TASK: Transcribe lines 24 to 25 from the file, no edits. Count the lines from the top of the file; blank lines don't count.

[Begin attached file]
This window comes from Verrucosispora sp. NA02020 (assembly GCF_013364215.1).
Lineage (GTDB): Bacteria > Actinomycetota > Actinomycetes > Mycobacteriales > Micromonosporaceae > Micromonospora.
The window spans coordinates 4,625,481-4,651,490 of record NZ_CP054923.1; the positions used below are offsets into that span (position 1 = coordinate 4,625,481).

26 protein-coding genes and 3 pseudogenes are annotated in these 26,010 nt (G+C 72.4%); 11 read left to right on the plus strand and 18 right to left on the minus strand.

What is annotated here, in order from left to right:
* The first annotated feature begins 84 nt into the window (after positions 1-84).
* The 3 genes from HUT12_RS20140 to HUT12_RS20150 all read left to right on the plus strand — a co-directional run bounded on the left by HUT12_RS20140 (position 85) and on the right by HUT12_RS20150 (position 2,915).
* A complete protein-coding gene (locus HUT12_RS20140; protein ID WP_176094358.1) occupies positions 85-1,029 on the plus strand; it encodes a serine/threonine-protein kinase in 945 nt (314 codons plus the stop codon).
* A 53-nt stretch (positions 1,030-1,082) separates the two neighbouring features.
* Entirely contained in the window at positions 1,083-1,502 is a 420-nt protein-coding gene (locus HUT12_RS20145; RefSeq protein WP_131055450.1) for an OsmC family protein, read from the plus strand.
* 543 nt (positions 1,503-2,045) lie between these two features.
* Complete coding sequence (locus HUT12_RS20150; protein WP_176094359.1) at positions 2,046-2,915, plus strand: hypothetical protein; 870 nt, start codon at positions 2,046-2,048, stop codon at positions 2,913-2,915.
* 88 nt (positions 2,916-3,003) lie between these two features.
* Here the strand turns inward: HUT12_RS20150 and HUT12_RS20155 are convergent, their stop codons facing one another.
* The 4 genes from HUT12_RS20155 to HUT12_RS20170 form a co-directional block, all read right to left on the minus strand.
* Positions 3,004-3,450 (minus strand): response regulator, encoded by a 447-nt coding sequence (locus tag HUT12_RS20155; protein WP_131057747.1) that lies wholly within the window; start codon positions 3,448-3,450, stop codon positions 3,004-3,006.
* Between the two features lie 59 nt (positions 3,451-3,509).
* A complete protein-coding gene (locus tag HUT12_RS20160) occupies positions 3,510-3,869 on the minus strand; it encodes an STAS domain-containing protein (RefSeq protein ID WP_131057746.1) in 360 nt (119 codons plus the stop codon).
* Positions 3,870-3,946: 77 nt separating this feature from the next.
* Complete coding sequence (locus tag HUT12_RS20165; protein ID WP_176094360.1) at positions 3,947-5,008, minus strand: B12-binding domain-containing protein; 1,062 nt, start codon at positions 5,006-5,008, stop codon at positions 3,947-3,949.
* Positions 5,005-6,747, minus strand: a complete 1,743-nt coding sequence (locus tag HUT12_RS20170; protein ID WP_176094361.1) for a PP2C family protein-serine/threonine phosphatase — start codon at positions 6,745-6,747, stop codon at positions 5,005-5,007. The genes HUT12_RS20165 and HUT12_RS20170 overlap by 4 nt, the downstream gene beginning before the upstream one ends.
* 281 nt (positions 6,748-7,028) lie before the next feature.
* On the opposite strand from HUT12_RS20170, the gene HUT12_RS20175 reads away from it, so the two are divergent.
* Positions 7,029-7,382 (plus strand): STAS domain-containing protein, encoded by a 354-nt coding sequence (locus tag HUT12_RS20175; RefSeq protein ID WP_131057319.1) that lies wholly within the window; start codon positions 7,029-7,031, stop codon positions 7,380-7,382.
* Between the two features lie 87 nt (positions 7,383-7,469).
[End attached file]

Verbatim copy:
* Positions 7,029-7,382 (plus strand): STAS domain-containing protein, encoded by a 354-nt coding sequence (locus tag HUT12_RS20175; RefSeq protein ID WP_131057319.1) that lies wholly within the window; start codon positions 7,029-7,031, stop codon positions 7,380-7,382.
* Between the two features lie 87 nt (positions 7,383-7,469).